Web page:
According to classic risk management theory, you have four main tools for controlling your risks: 1) avoidance, 2) modification, 3) retention and 4) transfer. Basically, that means you can take measures to avoid the risk altogether, make modifications that lessen the risk, be willing to accept and retain the risk yourself, or transfer the risk to another party.
Transferring risk is most commonly achieved either through an insurance policy or through a non-insurance agreement, such as a contract. The underlying concept is to pass risk to another party who may be in a better position to monitor and protect against the risk, or in a better financial position to accept and insure against the risk.
Most contracts you enter into as a business owner have contractual risk transfer components to them – indemnity (hold harmless) clauses, waivers, disclaimers and additional insured endorsements, for example. After all, the purpose of the contract is to establish who is supposed to do what and what happens if they don’t. Essentially, contracts determine how the risk will be divided up among parties.
Contractual risk transfer examples:
- Renting a venue for a special event. While venues are happy to rent you their space, they’re not likely to want to take on the risks associated with any damage you might cause to the venue or any injuries incurred by your guests. So they transfer that risk to you through a contract.
- Hiring a subcontractor. When you hire a subcontractor, you transfer much of the risk to that subcontractor, and the project owner transfers much of the risk to you.
What factors affect how risk is transferred?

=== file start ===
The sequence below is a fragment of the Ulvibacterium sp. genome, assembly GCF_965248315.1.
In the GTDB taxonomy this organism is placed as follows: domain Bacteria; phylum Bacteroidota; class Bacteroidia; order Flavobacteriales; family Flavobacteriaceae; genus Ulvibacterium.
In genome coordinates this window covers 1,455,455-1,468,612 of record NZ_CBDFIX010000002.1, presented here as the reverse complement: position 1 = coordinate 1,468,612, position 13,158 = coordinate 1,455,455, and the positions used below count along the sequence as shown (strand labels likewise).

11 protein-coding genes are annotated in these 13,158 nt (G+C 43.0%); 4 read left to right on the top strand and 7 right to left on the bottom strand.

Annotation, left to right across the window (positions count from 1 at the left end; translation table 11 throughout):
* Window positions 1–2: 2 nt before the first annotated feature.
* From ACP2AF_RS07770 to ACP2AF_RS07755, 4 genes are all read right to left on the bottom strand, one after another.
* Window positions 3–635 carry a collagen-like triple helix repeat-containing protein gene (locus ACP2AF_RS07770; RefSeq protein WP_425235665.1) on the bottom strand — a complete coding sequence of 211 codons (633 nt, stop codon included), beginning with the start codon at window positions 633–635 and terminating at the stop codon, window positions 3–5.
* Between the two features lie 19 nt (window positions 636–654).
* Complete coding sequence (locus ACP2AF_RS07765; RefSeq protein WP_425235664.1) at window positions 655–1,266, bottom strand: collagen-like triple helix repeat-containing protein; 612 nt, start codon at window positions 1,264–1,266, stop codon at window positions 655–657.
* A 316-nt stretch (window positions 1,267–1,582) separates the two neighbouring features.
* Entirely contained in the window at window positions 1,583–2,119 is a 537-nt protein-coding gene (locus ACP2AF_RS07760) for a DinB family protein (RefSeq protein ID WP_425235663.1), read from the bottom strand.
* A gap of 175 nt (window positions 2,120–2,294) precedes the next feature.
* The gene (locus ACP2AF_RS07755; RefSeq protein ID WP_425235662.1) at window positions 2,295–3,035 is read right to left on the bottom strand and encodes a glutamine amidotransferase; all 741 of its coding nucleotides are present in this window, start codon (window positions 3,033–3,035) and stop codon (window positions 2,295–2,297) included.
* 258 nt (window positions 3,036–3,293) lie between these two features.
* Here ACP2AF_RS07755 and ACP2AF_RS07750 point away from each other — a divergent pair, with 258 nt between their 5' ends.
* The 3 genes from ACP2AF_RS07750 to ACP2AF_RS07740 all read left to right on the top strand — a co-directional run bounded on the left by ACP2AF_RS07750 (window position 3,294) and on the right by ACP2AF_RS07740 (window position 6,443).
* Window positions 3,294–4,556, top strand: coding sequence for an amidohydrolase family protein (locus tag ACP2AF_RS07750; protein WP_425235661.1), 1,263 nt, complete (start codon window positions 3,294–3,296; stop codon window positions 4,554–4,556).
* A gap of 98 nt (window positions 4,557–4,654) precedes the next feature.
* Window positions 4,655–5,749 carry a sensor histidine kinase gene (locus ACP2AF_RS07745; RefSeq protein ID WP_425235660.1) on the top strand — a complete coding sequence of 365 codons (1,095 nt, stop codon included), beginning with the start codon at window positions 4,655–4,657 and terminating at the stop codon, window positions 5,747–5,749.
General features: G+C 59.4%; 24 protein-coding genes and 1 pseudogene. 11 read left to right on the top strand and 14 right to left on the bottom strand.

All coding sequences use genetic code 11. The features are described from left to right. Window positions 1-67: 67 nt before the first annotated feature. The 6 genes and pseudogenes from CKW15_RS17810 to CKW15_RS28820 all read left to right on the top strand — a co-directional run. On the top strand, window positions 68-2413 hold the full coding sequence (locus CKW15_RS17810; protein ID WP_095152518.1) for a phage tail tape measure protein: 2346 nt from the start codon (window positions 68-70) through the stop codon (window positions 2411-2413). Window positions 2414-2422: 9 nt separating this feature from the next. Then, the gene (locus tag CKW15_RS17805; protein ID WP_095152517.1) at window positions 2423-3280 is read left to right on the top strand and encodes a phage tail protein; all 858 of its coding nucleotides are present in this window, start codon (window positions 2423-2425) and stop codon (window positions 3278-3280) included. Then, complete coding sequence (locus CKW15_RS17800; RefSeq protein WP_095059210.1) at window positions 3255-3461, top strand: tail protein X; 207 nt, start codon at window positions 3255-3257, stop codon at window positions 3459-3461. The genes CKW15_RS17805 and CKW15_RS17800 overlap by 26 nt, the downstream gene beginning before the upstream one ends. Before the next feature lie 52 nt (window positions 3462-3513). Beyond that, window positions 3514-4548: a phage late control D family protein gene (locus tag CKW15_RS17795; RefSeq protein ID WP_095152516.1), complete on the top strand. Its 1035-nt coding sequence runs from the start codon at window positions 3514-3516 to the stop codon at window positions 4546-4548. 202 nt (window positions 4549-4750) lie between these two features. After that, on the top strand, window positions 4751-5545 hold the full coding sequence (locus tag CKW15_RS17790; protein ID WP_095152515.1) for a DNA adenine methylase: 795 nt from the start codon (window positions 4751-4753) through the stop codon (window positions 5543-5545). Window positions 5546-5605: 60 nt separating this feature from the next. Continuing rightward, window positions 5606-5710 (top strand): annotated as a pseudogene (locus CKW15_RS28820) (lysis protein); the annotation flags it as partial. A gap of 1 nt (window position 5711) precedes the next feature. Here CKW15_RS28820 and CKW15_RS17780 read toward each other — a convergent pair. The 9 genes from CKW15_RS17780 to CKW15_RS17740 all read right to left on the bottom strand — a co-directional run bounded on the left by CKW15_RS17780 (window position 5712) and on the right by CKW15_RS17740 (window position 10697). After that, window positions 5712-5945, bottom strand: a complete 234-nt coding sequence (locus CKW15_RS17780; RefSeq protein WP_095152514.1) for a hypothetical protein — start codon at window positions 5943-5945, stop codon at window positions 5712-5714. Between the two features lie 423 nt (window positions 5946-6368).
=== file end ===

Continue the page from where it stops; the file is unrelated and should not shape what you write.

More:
Ideally, risk is transferred to the party who is best able to control it. In reality, risk is usually transferred from the party with the most leverage to the party with the least. Three of the main considerations that go into any risk transfer decision are:
- Control of the risk. Who is in the best position to control the risk? For example, a construction contractor could be in a better position to control jobsite accidents than the project owner due to contractual management requirements.
- Knowledge of the risk. Does one party’s knowledge of the risk make them a more logical choice to assume that risk? For example, a demolition contractor using explosives might be the logical choice to assume risk of injuries and damages because of their unique expertise.
- Bargaining position. The bigger the entity, the more likely they are to transfer risk to a smaller entity.
Every business contract has risk management and insurance implications, and you need solid advice from experts to understand them. Taking time at the beginning of the contract review process to negotiate equitable terms can save you a great deal of money and headaches in the future in case a problem arises.
Contractual risks exist in virtually every business document, and your liabilities aren’t always obvious. At Higginbotham, contract review is an essential component of our risk management services so we can identify those risks and give you the tools to make informed decisions about how best to handle them. In other words, we can help you avoid the pitfalls and make your Texas business thrive.
Need help with contractual review? Contact our contract review department.